I don’t think we can ever understand too much about how the Second World War and the Holocaust happened – nor can we ever reach a complete understanding of these events. The approach Stargardt uses in this masterly, sweeping portrait of the German nation during the war is to describe events through the diaries and letters of ordinary German people. In the book’s opening he describes these as a “cast” of ‘dramatis personae’. In so far as such a thing is possible, these are a diverse range of people – farmers, artisans, veterans, Jews, Catholics and Protestants, men and women. Stargardt overlays their stories onto the events of the war itself.
This approach immediately destroys the simplistic notion that there is such a thing as a single, coherent German perception of Nazism – they all experience it differently, from enthusiastic nationalistic support through passive grudging acceptance, to resistance. Even within each personal experience perceptions change over time and the course of the war, so passionate Nazis eventually become reluctant defeatists.
There are inevitably shocking moments in a history of these events. For me two sections stood out, both related to the holocaust. The first is how widely the holocaust was known about. Stargardt illustrates this by showing that references to the extermination of European Jewry pervaded throughout German society, even down to playground chants and jokes. However powerful the German propaganda ministry may have been, it was powerless to prevent German soldiers taking photographs of mass graves and sending them home to be processed and shared. This may not be a new historical perspective – I understand from reading other reviews such as this fascinating account in the New York Times that the fact that the genocide was widely know about throughout German society has been demonstrated by earlier historians – but it was the first time I had read the detail of how commonly known the holocaust was. Of course it was in German post-war society’s interest to cover this up, developing the myth that the Nazi’s were some alien force that had been inflicted on the otherwise honourable German peoples, but to see in black and white the evidence that the holocaust was an accepted fact throughout Germany, and indeed the rest of Europe, was for me shocking and distressing.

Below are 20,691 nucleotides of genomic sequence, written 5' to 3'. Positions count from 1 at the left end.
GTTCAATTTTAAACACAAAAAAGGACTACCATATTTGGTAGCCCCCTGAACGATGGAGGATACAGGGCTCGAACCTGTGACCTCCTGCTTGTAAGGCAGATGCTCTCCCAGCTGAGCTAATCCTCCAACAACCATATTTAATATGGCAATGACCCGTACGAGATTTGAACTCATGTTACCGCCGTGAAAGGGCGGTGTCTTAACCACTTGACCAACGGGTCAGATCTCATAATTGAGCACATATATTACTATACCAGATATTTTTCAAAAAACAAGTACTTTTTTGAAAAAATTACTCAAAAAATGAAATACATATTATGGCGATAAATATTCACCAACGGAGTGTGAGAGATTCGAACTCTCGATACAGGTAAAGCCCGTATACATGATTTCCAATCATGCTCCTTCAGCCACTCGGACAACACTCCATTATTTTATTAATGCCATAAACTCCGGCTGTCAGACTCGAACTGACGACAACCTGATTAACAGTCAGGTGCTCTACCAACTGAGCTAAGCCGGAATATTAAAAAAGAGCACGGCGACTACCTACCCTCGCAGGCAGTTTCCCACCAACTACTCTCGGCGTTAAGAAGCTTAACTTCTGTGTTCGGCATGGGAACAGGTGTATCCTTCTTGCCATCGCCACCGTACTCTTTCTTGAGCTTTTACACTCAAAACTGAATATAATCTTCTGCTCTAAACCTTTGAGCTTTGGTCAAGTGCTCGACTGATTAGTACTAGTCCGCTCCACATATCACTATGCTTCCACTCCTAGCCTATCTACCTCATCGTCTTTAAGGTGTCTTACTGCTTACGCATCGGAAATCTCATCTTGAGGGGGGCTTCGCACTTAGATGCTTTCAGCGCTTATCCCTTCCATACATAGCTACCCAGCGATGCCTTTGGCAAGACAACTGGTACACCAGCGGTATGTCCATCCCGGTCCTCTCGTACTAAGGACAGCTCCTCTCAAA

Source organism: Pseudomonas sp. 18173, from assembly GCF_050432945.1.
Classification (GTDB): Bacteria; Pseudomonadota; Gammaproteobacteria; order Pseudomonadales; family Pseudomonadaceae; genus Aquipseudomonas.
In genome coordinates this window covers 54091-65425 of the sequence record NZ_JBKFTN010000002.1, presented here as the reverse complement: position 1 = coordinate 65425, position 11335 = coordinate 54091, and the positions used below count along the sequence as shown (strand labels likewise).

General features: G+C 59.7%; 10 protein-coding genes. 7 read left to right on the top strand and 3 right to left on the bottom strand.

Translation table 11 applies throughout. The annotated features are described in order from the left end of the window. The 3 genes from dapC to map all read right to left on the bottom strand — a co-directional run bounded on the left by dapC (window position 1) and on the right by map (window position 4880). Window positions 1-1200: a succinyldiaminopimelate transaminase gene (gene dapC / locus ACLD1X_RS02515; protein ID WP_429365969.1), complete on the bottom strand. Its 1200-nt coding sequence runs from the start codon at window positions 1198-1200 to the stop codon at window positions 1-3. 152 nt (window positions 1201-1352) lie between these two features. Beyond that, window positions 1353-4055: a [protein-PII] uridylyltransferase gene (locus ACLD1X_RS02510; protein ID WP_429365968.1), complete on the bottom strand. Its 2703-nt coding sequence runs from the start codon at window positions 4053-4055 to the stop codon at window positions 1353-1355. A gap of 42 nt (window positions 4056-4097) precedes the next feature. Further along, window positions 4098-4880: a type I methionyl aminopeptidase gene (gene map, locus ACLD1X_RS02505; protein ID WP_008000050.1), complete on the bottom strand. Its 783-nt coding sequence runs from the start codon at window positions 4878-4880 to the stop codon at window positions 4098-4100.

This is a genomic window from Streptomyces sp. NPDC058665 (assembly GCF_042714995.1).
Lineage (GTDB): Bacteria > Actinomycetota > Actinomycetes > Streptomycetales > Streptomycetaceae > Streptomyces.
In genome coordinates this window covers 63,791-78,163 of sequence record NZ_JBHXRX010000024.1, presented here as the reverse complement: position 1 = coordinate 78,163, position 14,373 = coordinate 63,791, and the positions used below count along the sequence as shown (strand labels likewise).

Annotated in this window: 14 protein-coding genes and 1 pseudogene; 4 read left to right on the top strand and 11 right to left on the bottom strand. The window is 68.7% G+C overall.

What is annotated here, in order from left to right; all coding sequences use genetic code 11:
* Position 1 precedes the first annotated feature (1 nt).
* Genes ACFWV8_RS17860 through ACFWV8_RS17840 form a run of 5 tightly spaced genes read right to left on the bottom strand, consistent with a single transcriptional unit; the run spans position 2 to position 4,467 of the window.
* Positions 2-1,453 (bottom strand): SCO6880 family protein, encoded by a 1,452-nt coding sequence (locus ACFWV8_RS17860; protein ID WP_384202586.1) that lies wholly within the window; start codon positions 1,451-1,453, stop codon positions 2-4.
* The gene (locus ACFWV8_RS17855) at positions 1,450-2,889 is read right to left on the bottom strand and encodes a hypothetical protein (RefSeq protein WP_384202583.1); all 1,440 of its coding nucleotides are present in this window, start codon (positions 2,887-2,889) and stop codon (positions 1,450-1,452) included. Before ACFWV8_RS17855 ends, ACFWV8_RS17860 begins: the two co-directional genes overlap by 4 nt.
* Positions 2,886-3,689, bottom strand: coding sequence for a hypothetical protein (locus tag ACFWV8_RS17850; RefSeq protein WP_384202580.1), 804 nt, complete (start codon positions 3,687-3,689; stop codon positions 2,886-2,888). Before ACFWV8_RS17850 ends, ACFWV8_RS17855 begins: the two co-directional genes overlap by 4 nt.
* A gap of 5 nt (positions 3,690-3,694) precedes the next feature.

I am also aware of the long running debate about the extent to which the Catholic Church in Germany (and Italy) collaborated with the Nazis. Again this book developed that debate further for me with its chapters on how the church responded to the Nazis programme of killing ‘defective’ patients in mental and maternity hospitals. Some Catholic bishops preached against this murder from their pulpits, and the Nazis briefly pulled back. The killings didn’t stop, they simply became more discrete and less open, and t
he clergy knew they were continuing – but for some this intervention probably saved their lives. Yet no similar intervention ever happened for the Jews, despite specific please for help – in fact the church spent most of its time justifying the defence of the fatherland from the atheistic Bolsheviks.
It is always a useful exercise to try to see events from another perspective. It is no surprise that the German people saw the war differently from the Allies – for example, the invasion of Poland was a response to incursions by Polish forces into Germany, and to prevent attacks on German nationals living in Polish territory; the blitz was bringing Britain to the brink of revolution, and was simply a response to terror attacks on German cities by the RAF, and so on. Sometimes this was simply a matter of Nazis propaganda being swallowed uncritically; but at other times it was a more complex working out of the contradictions that inevitably arose when German culpability could not be avoided.
This is not a conventional history of the Second World War, the German War as Stargardt describes it, and it is certainly not an easy read – the paperback runs to over 700 pages, with more than 100 pages of notes, bibliography and references. The material is inevitably almost unremittingly bleak and hard to read, but there are lighter moments, occasionally, and some touches of humanity. Despite all this it is an important story – perhaps now more than ever with a demagogue looking to demonise minorities entering the White House – and I can’t recommend it highly enough.